• Pop-up restaurant: hire a cook who will prepare a special (romantic) dinner or cooking course in any available and unused shop space (gone out of business due to the crisis).

You can sign me up for a mind stretching exercise such as this any day! 

Is Europe on the right track?

At the end of last year, six young Europeans travelled the continent to find out the answers to question "What does your Europe look like in 2020?". This journey was part of a project called "Europe on Track", which E&M covered in Sixth Sense some months ago. The very successful project was recently awarded the Charlemagne Youth Prize 2013 for the best European youth project of the last year. Congratulations from the E&M team (winners of the same prize in 2011). If you are curious to know more about what they found on their journey you can start by watch the video below!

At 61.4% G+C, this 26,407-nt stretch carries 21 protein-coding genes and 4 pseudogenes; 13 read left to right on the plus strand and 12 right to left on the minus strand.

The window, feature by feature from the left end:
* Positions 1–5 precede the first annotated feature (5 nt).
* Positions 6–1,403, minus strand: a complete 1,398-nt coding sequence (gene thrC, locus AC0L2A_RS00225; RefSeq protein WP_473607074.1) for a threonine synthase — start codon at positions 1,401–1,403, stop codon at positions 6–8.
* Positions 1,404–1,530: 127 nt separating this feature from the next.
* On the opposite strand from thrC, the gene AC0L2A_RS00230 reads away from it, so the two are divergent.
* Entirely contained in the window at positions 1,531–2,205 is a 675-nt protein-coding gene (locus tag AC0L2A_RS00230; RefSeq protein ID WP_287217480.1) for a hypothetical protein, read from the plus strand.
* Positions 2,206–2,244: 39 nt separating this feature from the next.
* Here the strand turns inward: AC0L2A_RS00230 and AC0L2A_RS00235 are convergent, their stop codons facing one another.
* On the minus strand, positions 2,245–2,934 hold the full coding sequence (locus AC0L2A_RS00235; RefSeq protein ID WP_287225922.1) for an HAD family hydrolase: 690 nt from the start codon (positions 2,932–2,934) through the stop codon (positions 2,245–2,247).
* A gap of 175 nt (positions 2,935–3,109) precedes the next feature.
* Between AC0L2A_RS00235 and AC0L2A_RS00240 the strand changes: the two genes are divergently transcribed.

Y Vote 2014 or European Parliament Elections here we come!

Taking shape during the Agora was also the biggest project of AEGEE-Europe, which will focus on the European Elections of 2014: Y Vote 2014 - It’s up to YOUth, reaching out to first-time voters and students for the European parliament elections of 2014, aiming to inform and encourage them to participate. A small discussion about the involvement of young people in EP elections followed by new ideas on how to motivate them took place during the two-hour workshop. The Y Vote 2014 team has promised us many interesting plans for the next year. Eagerly looking forward to that, we ask ourselves the familiar question: "What has Europe ever done for us?" And we enjoy the short video below as an example of a deep reflection. 

Last modified on Wednesday, 19 June 2013 09:41